Finnex LED lights — The Planted+ is a little on the pricier side, but you are definitely spending for quality. This unit has tons of extra features, such as sunrise and starry night simulators, customizable color channels, and storm effects. Although it is not required for plant health, these outcomes can really help with adding life to your tank. Additionally, the Planted+ is popular for showing off vivid colors, especially in red plants.
Feeling out a Light Cycle
When setting up a planted aquarium, it is essential to know that no two tanks are alike. There is no magic light cycle or a certain amount of hours you need to keep your lights on. That said, I start out keeping my lights on somewhere between 8-10 hours a day.

If I want a bit more development for my own plants, I would boost the light cycle by 1-2 hours. If I notice any growth in algae, I would then decrease it back a bit.

Some aquarium tank plants would be in good condition with 10 hour days while others may like a little more. It is important to sense out your tank and try some different cycles to get good growth and prevent algae.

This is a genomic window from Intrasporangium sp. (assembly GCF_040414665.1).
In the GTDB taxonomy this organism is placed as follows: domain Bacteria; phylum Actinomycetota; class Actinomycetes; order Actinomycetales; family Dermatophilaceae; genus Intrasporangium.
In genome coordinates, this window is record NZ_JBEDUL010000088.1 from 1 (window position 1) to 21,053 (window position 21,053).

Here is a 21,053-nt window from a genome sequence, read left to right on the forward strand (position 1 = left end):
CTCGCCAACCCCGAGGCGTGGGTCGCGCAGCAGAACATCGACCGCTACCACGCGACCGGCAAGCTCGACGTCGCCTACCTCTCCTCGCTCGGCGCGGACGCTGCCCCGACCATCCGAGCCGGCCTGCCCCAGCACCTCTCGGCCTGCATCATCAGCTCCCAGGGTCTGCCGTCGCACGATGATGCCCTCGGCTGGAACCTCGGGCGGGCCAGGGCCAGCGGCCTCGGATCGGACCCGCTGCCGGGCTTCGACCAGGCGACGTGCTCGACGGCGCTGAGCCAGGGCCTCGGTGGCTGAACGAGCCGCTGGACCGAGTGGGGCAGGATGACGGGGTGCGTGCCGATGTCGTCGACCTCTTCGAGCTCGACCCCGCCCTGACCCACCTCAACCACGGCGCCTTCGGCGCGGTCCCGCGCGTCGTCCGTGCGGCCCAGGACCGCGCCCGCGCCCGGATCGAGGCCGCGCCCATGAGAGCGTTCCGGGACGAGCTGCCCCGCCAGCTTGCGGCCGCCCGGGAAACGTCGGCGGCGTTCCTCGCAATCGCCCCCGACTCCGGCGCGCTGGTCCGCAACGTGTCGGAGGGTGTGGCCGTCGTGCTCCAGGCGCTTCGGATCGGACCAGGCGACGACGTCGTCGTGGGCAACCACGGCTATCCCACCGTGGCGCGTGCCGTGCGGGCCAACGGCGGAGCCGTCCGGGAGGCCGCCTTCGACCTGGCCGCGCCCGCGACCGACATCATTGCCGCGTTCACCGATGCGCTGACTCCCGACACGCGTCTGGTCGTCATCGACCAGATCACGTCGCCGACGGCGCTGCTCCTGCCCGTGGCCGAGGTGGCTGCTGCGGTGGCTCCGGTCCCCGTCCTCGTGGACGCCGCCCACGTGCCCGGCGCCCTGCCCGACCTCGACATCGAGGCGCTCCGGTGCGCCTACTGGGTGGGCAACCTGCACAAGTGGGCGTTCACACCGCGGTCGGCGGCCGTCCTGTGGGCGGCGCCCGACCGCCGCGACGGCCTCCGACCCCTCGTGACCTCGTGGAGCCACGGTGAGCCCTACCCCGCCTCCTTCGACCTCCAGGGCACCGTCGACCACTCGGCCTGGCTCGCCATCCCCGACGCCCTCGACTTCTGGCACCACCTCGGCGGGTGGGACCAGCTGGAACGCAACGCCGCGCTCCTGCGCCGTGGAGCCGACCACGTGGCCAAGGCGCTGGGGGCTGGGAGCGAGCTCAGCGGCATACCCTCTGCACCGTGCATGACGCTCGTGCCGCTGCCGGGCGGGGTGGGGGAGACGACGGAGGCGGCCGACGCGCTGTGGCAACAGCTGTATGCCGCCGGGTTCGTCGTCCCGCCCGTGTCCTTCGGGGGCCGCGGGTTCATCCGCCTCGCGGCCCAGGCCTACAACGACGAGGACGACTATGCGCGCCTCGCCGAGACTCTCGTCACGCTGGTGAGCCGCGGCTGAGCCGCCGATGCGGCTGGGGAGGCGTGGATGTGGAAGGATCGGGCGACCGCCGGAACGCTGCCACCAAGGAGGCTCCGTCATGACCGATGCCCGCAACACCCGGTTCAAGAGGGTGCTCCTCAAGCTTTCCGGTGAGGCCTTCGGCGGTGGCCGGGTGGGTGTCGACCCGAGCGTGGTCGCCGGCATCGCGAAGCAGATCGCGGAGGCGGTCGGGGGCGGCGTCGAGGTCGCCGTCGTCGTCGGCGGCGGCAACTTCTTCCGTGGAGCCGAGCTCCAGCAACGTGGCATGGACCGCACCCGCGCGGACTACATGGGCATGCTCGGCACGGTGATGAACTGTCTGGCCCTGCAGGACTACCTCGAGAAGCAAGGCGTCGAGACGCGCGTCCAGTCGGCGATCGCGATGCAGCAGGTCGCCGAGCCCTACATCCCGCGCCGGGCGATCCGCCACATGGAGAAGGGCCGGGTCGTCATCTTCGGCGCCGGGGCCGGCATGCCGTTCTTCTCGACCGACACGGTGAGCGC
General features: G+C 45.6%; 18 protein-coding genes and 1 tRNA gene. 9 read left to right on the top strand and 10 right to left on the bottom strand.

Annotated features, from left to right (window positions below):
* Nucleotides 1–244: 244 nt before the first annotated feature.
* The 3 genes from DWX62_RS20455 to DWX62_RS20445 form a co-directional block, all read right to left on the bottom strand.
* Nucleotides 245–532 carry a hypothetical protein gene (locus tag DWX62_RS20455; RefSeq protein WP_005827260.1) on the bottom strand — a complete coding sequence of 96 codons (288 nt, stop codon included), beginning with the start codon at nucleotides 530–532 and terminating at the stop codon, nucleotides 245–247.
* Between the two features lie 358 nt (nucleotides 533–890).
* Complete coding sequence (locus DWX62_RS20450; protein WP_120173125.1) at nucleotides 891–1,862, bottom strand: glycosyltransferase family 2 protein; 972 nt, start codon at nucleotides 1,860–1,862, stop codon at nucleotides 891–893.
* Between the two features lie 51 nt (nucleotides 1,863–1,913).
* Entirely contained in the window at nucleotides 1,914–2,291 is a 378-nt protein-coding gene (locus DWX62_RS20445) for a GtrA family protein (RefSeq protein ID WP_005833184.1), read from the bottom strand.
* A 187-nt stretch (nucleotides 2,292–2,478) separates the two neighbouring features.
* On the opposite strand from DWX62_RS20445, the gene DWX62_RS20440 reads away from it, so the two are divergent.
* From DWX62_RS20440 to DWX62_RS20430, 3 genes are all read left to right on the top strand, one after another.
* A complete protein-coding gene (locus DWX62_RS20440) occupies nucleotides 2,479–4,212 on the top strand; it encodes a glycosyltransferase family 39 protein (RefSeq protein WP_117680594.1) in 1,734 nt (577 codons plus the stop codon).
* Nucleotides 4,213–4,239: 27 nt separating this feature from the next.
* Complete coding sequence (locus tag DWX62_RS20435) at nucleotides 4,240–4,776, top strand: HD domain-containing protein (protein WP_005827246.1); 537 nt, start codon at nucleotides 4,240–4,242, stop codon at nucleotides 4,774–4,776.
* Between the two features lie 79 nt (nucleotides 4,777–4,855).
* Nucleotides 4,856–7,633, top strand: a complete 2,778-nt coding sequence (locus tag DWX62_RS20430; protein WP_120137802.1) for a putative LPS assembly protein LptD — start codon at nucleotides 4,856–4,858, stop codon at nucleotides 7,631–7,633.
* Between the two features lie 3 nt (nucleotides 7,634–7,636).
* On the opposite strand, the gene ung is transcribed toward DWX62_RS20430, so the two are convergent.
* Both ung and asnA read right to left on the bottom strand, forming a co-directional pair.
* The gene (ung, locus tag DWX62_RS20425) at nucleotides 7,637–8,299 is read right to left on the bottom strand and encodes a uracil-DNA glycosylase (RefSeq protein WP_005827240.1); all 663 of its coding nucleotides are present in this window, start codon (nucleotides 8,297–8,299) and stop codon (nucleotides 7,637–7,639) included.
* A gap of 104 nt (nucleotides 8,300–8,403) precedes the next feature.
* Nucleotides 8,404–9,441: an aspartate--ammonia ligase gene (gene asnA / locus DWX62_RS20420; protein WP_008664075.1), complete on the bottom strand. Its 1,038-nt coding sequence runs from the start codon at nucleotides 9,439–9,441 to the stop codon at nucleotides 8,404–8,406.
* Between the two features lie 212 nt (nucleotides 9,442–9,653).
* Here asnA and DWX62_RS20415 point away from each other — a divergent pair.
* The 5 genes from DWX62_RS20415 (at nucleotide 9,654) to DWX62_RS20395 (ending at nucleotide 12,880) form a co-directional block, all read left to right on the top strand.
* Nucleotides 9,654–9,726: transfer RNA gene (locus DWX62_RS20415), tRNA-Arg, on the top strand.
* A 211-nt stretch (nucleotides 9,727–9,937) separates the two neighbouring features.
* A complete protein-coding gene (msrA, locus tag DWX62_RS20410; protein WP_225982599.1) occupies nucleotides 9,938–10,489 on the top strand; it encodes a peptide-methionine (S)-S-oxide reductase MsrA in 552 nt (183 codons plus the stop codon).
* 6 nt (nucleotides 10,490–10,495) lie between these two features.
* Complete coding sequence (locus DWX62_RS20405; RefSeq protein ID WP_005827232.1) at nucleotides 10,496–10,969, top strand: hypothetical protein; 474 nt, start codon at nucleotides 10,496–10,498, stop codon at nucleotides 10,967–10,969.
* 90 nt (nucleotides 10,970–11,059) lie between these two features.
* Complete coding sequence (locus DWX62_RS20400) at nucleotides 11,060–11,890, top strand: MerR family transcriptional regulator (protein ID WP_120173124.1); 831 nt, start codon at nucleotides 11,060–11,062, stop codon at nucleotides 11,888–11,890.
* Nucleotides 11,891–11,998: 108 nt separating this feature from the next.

Step 3: Filtration

Choosing your filtration may not be among the most fun part of installing a planted aquarium, but it’s important. That said, I believe that the majority of people tend to overthink their filtration setups. My advice is pretty simple:

Tanks under 50 Gallons: Smaller planted fish tanks under 50 gallons (especially novice tanks) are completely fine with hang on back filtration. Though not as powerful as their canister versions, but these units are hassle-free, user-friendly, and function well. I recommend the AquaClear Power Filter.
Tanks 50+ Gallons: Larger tanks over 50 gallons are suited for canister filters. Canister filters can process a lot more water, which could be a necessity for hard-to-keep plants. I recommend the EHEIM 2213.
Important note: Whatever type of filtration system you choose, ensure to remove any activated carbon. Carbon removes the nutrients that your plants need to flourish.

Step 4: Adding Plants

Among the frustrating parts of setting an aquarium is looking at an empty tank for weeks while it cycles.